HTTP Request Header Header Value
Authorization <long-auth-token-string>

Since access tokens expire, you can return a “X-Updated-Authorization” HTTP header to the player from your cloud queue or media server, which updates the token that the player should use in subsequent requests. This is the mechanism by which your cloud queue server or your media server can auto-refresh the access token used by the player to ensure that playback continues indefinitely if it is not paused by the user. By following this practice, the user will never have to manually re-authenticate during playback of an arbitrarily long cloud queue, as long as playback is not interrupted.

HTTP Response Header Header Value
X-Updated-Authorization <long-auth-token-string>

If provided, the Sonos players will always include the HTTP “Authorization: httpAuthorization” header whenever they make requests to your Cloud Queue APIs. They will also send them when they request the resources for cloud queue items from your media servers.

Note that you could use the HTTP Authorization data in your cloud queue server to infer the user account or queue identifier in order to return the appropriate cloud queue instance data. See Communicate user identity in the base URL for another method of doing this.


Unique string for the lifetime of the playback session

You may want to differentiate cloud queue instances that are simultaneously serving the same household. For example, in Harry and Sally’s household, this would enable Harry to use his account on your service in the kitchen and Sally to use her account on your service in the den. To enable this, the player provides a unique string for the lifetime of the playback session the “X-Sonos-Playback-Id” HTTP request header.

HTTP Request Header Header Value
X-Sonos-Playback-Id Unique string that is constant for the lifetime of the playback session.

The string may or may not change after your app or implementation loads a cloud queue. The value remains constant if the music is moved to a different player within the Sonos controller.


Cloud queue base URL and API version

The base URL identifies your cloud queue. It should consist of a URL with the version at the end. The version will allow players to only use newer Cloud Queue API functionality when your service supports it. For example:

https://www.example.com/musicqueue/v2.1/

You can also communicate the user identity in the base URL. See below for details.

Some guidelines around the Cloud Queue API Version:

  • Following the Semantic Versioning specification, the base URL must end with “/v<MAJOR>.<MINOR>[/]”.
  • We increment the MAJOR version when incompatible changes are made.
  • We increment the MINOR version when backward compatible changes are made, such as new response data with no new resources.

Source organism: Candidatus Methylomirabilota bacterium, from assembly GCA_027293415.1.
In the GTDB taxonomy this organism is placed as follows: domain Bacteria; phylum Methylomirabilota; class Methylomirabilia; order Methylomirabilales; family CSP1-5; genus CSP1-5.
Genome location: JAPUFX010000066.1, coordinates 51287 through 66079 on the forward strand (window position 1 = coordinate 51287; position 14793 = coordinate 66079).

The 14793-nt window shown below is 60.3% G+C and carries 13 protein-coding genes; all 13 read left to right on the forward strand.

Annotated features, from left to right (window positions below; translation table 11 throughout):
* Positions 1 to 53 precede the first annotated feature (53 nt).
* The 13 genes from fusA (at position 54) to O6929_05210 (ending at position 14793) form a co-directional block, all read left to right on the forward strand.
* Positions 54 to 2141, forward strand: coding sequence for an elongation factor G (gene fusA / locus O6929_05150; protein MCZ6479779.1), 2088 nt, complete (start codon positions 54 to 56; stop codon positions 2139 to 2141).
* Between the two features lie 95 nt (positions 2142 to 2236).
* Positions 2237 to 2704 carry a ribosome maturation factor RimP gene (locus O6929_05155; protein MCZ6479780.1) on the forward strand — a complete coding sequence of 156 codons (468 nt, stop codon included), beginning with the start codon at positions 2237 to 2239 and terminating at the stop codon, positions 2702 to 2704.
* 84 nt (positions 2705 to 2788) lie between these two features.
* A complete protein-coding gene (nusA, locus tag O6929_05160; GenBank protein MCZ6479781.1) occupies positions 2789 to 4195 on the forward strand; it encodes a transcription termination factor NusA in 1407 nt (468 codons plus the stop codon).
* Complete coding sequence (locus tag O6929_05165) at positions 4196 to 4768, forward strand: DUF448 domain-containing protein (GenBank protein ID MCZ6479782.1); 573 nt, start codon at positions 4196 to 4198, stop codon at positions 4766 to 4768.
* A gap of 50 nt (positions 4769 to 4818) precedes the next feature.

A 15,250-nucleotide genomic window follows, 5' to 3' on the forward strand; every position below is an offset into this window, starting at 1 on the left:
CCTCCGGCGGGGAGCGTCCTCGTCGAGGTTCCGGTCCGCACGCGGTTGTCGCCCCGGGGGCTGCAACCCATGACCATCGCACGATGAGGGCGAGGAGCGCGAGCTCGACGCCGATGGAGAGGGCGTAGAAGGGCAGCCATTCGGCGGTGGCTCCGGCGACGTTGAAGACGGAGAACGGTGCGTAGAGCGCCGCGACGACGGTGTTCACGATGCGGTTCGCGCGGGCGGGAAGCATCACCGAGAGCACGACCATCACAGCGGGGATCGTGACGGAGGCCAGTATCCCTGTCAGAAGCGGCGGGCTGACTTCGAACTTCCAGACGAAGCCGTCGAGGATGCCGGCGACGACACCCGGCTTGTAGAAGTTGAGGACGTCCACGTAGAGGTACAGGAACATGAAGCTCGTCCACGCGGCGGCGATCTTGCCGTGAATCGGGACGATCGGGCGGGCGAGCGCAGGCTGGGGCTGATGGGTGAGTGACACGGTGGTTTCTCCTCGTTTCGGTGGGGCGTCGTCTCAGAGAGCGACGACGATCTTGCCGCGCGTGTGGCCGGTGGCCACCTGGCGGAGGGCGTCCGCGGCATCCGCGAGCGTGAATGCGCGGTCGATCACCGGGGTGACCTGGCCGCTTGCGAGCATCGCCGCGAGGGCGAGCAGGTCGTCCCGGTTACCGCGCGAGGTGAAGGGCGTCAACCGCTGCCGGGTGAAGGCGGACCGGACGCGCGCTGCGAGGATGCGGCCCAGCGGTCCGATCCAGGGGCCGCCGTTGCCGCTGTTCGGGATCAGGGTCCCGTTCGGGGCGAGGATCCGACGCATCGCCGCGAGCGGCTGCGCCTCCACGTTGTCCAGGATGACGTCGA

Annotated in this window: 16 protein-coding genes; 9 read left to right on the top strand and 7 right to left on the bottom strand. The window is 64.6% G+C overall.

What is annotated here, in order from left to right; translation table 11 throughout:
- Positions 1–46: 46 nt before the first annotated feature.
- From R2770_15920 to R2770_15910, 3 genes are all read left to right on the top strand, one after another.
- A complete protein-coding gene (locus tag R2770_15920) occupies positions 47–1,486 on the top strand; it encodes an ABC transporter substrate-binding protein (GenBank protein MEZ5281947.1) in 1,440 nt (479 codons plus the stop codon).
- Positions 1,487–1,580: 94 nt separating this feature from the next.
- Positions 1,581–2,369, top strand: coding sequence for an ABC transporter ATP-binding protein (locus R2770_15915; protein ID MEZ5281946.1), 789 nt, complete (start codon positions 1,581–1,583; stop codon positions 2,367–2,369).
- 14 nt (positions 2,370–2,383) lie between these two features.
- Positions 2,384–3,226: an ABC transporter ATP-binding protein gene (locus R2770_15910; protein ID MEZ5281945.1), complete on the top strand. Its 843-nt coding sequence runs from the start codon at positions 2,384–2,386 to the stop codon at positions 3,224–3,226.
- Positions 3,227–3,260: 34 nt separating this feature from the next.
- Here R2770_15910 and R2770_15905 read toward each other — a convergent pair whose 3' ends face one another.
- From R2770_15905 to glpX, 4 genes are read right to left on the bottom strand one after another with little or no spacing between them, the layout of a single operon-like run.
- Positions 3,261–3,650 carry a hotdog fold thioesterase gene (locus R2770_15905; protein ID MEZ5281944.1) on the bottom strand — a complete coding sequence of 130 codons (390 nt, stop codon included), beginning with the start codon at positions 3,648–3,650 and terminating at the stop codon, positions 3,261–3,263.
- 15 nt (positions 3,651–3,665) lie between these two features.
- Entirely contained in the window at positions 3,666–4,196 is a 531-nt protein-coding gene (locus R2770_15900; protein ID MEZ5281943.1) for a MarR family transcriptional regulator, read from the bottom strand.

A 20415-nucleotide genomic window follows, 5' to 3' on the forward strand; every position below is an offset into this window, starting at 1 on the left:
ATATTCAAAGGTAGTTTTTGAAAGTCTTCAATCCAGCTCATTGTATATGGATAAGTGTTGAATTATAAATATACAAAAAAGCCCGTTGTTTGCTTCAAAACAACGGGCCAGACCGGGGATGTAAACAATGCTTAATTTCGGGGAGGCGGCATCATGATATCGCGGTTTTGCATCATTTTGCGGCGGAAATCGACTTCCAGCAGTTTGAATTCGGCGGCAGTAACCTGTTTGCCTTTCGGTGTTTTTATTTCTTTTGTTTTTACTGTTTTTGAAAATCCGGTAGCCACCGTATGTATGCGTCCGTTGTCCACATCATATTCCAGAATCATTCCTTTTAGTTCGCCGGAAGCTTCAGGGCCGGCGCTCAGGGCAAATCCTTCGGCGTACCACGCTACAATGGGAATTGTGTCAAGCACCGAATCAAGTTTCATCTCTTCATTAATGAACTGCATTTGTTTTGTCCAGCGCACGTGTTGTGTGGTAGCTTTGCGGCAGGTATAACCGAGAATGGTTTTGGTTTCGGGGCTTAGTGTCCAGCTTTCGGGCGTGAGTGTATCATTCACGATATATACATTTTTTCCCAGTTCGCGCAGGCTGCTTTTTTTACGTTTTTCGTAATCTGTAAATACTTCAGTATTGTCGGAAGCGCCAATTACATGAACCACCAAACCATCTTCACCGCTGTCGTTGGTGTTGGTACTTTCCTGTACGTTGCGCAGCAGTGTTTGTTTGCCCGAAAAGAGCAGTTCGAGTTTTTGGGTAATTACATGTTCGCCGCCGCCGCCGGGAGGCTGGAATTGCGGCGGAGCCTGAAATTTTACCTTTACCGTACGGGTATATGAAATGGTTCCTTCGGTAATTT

• We do not use a PATCH digit; the player will parse, but ignore the PATCH digit.
  • The player will parse, but ignore any pre-release and build metadata. For example, the player will consider “1.0.0-alpha.1” and “1.0.0-beta+exp.sha.5114f85” both as version 1.0.
  • The trailing slash is optional. It is allowed but not required as part of the base URL.

To tell Sonos which cloud queue to play, your app must pass the base URL and version in the queueBaseUrl parameter of the loadCloudQueue Control API command. See the Cloud Queue API for the latest version number.

The current version of the Cloud Queue API is v2.1. We also mark the changes to each endpoint in the documentation by calling out features and parameters as “Added in v#.#”. We list the previously supported features below the most recently supported version.


Communicate user identity in the base URL

Other than the version specification described above, the form of the base URL is up to you. For example, it could be a different URL with the user account or queue identifier encoded as a RESTful parameter for each cloud queue instance. For example:

http://www.example.com/cloudqueue/1243328192349892/v2.0/

Alternatively, it could be a fixed URL where you differentiate the actual cloud queue data based on the httpAuthorization.


Use tombstones for deleted tracks

When a user deletes a track from your cloud queue, you should use a tombstone to flag it as deleted. This will enable you to keep track of its position in the cloud queue so that when the player requests a window centered around this deleted track, the cloud queue can then determine the next track and return a window centered around that track instead. This enables a smooth user experience during playback.

To set a tombstone on a track, set the deleted item property as true when your cloud queue server returns the item as a response to a GET /itemWindow Cloud Queue API request.

Your server should maintain tombstone information for deleted tracks until the player has time to fetch a new window with a GET /itemWindow request. The length of this time depends on the length of the tracks in the window and the time it takes for the player to sync up with your cloud queue. We recommend maintaining tombstone information for a few hours. The player will always pass the itemId of the track that is currently playing.

There is no mechanism for players to listen for notifications from cloud queues when there is a change in the queue. So, in order to ensure players are responsive when the user deletes the currently playing track, your app should send a refreshCloudQueue Control API command to the player to request that the player immediately fetch an updated window of tracks. The player will fetch an updated window of tracks containing a tombstone for the track that was deleted. It will stop playing the current track and proceed to play the track after the deleted track.